The Davis Connection with Waterdown – Part III

Originally Published in Heritage Happenings, November 1984
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The third and final part of Mr. Bob Lalonde’s research on the Davis Family who established a tanning business in Waterdown during the early years of the village’s industrial growth. A complete copy of Mr. Lalonde’s work on the Davis Family, all land transactions and references to the family has been placed in the Waterdown-East Flamborough Heritage Society Archives, Waterdown Library, Special Collections, Hamilton Public Library and the Library of the Hamilton Branch of the Ontario Genealogical Society.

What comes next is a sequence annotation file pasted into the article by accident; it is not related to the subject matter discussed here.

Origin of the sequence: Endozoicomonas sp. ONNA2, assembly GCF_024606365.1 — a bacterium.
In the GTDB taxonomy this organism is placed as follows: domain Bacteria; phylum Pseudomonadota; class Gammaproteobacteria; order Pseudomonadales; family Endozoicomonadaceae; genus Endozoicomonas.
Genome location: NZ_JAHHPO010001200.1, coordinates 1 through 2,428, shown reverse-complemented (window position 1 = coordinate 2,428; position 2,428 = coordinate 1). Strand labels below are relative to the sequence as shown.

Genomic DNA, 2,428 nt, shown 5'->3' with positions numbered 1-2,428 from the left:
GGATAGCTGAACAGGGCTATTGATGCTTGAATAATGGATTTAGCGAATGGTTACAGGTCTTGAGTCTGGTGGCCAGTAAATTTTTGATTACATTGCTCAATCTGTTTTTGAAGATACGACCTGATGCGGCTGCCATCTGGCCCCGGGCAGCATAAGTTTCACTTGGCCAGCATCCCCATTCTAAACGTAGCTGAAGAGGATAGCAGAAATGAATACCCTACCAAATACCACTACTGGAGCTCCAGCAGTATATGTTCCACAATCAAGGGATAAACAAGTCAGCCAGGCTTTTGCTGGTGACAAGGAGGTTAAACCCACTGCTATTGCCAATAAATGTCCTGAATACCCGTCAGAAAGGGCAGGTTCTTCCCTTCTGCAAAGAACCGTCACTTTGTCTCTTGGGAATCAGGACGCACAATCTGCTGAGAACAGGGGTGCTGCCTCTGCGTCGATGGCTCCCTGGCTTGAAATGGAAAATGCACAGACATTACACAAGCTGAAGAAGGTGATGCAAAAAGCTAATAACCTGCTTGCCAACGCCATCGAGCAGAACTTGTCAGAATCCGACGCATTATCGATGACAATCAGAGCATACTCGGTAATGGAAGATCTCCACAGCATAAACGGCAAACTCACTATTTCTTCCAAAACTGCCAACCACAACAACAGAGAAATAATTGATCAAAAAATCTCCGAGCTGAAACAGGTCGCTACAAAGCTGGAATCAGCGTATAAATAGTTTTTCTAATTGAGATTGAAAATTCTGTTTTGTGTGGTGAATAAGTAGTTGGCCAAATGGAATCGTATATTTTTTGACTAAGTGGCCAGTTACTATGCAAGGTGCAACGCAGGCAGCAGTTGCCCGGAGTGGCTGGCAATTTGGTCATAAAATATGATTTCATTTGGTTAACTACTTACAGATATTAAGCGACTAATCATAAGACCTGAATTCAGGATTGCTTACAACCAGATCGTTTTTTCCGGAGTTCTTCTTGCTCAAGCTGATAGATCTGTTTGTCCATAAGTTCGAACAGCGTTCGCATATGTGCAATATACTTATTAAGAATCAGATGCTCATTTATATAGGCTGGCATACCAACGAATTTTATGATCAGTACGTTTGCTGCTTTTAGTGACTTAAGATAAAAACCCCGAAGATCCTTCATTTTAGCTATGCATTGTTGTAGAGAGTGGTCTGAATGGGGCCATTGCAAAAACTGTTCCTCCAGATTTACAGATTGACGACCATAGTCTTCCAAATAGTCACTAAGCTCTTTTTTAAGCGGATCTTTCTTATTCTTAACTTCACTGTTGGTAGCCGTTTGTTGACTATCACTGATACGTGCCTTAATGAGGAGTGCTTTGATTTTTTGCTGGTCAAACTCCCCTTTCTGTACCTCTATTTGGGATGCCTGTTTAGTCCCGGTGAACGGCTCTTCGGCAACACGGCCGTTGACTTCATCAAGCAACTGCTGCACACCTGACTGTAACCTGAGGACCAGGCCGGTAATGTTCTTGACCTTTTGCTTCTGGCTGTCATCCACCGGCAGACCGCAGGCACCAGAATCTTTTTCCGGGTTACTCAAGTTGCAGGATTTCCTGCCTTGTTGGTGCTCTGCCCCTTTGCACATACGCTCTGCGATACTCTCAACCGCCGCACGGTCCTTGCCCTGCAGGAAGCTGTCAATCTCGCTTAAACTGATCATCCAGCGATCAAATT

On 19 November 1859, Andrew Davis bought 2/5 acre of land from Thomas Dyke and his wife Nancy for £45.0.0. This property was south on Main Street and on the south limit of the Wesleyan Methodist Parsonage lot (1 chain wide and the length of the parsonage lot). The Parsonage lot and house is now the home of Mr. and Mrs. Brian Killins at 134 Main Street South. The property on the southeast corner of Leather and Mill Streets (the open land just south of Maplebank, the Clark home) was bought from Patrick and William Dornan on 18 April, 1864 to become part of the Davis holdings in Waterdown. It is not certain what Andrew was doing from 1864 to 1868, but he may have been a gentleman farmer on his wife’s 25 acres at the end of Leather Street. In 1867, he was listed as a gentleman, and he was certainly in the business of mortgages. John Graham came again for $490.00, on 3 lots on the south side of Dundas Street. These lots were on the block between Dundas and Barton Streets, and Main and Flamboro’ Streets, excepting the lot where the Royal Bank and Lord Byron Restaurant now are. In March 1869, Andrew Davis bought these 3 lots from John Graham for $620.00 (Graham’s mortgage was paid up in April of that year). Andrew Davis sold the land again in the same month to John Finnagin and his wife Ann, accepting a mortgage of $425.00 from him.